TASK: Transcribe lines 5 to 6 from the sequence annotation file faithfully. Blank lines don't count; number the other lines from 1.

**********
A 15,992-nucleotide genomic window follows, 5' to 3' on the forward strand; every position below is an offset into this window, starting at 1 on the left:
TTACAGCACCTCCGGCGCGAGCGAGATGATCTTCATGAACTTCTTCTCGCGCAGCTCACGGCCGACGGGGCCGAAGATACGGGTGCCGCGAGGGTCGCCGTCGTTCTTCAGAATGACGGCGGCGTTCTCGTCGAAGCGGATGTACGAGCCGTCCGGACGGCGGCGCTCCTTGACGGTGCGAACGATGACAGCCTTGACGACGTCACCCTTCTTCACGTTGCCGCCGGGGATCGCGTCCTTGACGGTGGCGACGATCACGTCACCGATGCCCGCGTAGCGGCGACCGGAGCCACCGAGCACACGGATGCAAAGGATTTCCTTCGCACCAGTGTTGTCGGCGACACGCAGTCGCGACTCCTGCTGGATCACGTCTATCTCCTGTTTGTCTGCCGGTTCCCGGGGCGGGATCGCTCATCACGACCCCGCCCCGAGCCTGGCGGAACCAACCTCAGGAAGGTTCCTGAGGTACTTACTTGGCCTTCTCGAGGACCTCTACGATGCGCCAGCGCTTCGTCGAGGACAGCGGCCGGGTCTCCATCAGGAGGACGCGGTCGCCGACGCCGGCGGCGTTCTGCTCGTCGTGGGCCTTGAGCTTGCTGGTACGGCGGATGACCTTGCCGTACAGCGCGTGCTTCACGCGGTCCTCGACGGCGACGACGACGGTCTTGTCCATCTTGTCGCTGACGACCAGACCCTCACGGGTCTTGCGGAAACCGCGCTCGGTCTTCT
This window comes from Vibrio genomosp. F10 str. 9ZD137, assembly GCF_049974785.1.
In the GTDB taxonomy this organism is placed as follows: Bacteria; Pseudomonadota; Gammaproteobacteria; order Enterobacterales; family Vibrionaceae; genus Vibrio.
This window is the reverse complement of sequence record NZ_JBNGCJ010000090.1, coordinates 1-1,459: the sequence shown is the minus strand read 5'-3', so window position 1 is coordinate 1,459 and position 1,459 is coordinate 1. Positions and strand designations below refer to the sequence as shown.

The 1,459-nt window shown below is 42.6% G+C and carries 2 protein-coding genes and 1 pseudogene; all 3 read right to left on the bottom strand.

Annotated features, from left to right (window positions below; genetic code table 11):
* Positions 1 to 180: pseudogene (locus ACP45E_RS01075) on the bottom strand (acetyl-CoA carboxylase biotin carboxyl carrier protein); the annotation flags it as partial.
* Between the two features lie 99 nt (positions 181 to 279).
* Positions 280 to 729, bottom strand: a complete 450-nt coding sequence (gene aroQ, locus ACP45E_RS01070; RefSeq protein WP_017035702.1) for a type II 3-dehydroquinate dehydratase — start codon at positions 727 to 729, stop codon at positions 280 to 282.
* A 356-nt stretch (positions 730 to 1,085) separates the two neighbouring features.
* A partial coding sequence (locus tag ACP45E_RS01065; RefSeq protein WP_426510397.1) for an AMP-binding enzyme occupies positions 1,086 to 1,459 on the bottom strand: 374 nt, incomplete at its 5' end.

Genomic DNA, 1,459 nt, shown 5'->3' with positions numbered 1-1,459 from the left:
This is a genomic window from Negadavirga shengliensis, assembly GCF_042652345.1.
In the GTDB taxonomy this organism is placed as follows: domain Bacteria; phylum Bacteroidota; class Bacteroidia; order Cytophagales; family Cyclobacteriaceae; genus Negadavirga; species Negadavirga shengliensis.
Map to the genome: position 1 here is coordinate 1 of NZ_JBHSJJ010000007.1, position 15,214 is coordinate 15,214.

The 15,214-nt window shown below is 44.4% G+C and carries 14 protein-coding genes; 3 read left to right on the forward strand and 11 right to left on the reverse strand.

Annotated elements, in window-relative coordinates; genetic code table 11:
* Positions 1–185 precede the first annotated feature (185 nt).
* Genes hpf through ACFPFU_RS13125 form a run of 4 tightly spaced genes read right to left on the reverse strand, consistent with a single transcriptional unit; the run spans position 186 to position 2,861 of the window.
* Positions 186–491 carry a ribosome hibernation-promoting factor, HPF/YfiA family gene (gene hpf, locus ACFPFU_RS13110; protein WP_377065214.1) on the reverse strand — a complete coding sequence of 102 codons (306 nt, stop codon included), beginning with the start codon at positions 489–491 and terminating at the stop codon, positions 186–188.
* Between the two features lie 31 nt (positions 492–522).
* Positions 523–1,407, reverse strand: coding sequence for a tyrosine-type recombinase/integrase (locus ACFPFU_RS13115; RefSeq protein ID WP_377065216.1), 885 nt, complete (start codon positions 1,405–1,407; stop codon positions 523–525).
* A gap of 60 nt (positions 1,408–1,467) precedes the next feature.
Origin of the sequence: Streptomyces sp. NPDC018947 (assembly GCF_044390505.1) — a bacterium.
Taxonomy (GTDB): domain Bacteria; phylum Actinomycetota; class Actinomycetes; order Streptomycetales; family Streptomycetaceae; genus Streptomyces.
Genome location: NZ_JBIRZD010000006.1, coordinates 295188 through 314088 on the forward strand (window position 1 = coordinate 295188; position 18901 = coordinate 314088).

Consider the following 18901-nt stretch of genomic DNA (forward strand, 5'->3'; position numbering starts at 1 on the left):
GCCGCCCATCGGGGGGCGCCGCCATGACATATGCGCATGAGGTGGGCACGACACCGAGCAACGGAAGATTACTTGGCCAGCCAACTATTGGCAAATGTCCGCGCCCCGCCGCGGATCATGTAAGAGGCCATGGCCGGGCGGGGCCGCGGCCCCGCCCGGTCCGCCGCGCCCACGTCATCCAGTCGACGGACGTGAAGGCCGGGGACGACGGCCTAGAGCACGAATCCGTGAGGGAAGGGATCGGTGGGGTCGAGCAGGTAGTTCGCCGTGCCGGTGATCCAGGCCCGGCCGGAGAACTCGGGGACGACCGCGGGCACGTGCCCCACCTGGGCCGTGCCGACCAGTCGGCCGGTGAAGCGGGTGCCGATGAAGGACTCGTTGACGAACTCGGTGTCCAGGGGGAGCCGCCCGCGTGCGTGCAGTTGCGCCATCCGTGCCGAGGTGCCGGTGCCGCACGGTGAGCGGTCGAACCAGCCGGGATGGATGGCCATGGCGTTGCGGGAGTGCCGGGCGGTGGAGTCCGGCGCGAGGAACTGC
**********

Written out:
This window is the reverse complement of sequence record NZ_JBNGCJ010000090.1, coordinates 1-1,459: the sequence shown is the minus strand read 5'-3', so window position 1 is coordinate 1,459 and position 1,459 is coordinate 1. Positions and strand designations below refer to the sequence as shown.

The 1,459-nt window shown below is 42.6% G+C and carries 2 protein-coding genes and 1 pseudogene; all 3 read right to left on the bottom strand.